• Steam engine era passenger car service

  • Pertaining to all railroading subjects, past and present, in Pennsylvania
Pertaining to all railroading subjects, past and present, in Pennsylvania

Moderator: bwparker1

  by calroth
I grew up in the farmhouse at Kennys Crossing on the Wilmington and Northern Railroad. At this crossing, in the late 1940s my sister said that people could catch a passenger train by pulling a chain that would somehow set a signal for the engineer to stop the train for passenger boarding. Does any body have more info on this procedure or perhaps pictures of this device? Thanks for anything you might be able to post.
  by ExCon90
The Wilmington & Northern was part of the Reading, which regularly used flag-stop signals operated by the passenger, and a number of them were in use at stations in the Philadelphia suburbs, I believe into the 1970's. The signal itself was a pointed-end blade painted half green and half yellow (at least I think I remember yellow, although the traditional railroad colors for a flag stop were green and white); the green met the yellow mid-blade in the form of a chevron which matched the pointed end of the blade, which was normally in the vertical position. The semaphore was operated by a mechanical rod running up the mast and having a handle on the mast 3 or 4 feet above the platform. The intending passenger would move the handle to bring the semaphore to the horizontal position, and there was a notch to hold it there. This only applied to trains for which the station appeared as a flag stop in the timetable; in such cases the engineer would be on the lookout for the signal, prepared to stop if it was horizontal. I assume the conductor would restore the signal to vertical after the train stopped unless the passenger did it himself before boarding. I don't know whether there was a corresponding night aspect or whether the engineer would simply watch for the signal in the headlight beam. I have seen photos of these signals as part of a station shot but I couldn't tell you where. If you see photos of Reading stations look for a pointed-end semaphore in the vertical position. (You might post in the Reading forum to ask whether anyone has a photo they can link to.)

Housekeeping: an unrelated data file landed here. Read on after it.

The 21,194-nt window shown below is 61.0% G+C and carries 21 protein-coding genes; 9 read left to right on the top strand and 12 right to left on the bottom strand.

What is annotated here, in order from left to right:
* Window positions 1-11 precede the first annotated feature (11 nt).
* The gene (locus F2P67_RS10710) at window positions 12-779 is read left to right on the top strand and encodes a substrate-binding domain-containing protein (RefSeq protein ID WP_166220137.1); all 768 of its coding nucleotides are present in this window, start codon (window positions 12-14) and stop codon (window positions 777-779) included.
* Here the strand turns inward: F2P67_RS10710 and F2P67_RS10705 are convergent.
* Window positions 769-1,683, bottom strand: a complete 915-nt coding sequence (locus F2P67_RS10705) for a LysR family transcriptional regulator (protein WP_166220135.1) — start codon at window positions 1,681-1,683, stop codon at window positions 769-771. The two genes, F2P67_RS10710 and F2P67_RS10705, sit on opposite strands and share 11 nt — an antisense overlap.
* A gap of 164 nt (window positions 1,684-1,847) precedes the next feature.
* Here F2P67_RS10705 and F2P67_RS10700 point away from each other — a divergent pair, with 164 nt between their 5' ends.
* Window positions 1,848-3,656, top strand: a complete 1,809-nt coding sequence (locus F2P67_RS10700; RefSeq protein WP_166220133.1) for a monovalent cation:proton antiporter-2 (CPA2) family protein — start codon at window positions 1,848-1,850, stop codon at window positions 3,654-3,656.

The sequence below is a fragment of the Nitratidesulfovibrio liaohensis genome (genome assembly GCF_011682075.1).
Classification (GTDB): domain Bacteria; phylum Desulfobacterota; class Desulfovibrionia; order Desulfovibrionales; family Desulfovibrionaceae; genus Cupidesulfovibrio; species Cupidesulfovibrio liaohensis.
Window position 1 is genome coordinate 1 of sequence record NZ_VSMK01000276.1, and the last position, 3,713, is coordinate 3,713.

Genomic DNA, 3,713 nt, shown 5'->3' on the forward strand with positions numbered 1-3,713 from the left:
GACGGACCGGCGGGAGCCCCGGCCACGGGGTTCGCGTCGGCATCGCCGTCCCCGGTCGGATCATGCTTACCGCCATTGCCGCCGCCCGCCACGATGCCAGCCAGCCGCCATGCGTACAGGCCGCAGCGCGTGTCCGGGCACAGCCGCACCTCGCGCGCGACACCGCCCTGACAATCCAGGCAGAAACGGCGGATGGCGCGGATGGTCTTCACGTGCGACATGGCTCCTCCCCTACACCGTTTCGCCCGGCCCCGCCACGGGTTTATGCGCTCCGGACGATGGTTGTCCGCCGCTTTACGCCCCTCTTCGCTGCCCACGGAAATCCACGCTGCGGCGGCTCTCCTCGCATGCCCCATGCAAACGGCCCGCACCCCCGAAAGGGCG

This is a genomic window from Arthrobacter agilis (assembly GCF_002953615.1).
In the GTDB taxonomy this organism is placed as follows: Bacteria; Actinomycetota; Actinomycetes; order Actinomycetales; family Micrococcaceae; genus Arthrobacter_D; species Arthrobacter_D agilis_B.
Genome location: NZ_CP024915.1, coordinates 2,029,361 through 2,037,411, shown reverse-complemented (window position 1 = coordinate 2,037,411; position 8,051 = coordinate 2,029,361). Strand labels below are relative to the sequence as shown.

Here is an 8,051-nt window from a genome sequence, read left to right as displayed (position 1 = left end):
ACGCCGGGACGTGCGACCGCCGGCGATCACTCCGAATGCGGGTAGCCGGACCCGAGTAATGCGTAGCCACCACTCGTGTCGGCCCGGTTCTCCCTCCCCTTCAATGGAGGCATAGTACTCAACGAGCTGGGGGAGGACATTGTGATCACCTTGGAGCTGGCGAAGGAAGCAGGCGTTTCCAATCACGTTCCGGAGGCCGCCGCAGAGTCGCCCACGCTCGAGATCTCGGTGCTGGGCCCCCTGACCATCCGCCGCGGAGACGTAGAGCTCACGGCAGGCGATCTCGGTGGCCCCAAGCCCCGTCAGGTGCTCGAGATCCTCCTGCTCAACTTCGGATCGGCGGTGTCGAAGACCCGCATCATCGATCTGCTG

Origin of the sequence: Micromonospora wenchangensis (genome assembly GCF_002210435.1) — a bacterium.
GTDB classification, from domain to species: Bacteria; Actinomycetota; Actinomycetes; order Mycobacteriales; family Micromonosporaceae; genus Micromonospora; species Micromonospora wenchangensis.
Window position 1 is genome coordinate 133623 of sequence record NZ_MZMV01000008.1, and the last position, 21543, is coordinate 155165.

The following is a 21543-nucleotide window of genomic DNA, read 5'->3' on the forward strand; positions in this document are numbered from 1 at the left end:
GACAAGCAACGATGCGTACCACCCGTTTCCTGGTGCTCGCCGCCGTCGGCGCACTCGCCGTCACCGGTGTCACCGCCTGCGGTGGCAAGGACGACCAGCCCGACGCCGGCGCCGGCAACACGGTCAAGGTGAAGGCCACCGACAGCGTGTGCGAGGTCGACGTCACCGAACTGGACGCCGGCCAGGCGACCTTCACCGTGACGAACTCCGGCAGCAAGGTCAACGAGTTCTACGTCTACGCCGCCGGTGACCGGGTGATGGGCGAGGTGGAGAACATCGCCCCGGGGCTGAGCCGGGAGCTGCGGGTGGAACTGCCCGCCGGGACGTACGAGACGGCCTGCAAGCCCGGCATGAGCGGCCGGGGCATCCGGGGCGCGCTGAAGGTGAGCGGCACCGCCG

by JimBoylan
I remember them at Wissahickon in 1955 and above the Philmont outbound to New York platform roof after 1979. They did have 2 lenses, like an ordinary semaphore signal blade, so a lamp could shine through them for use after dark I think that I remember Philmont's inbound signal on its own pole, but it didn't last as long.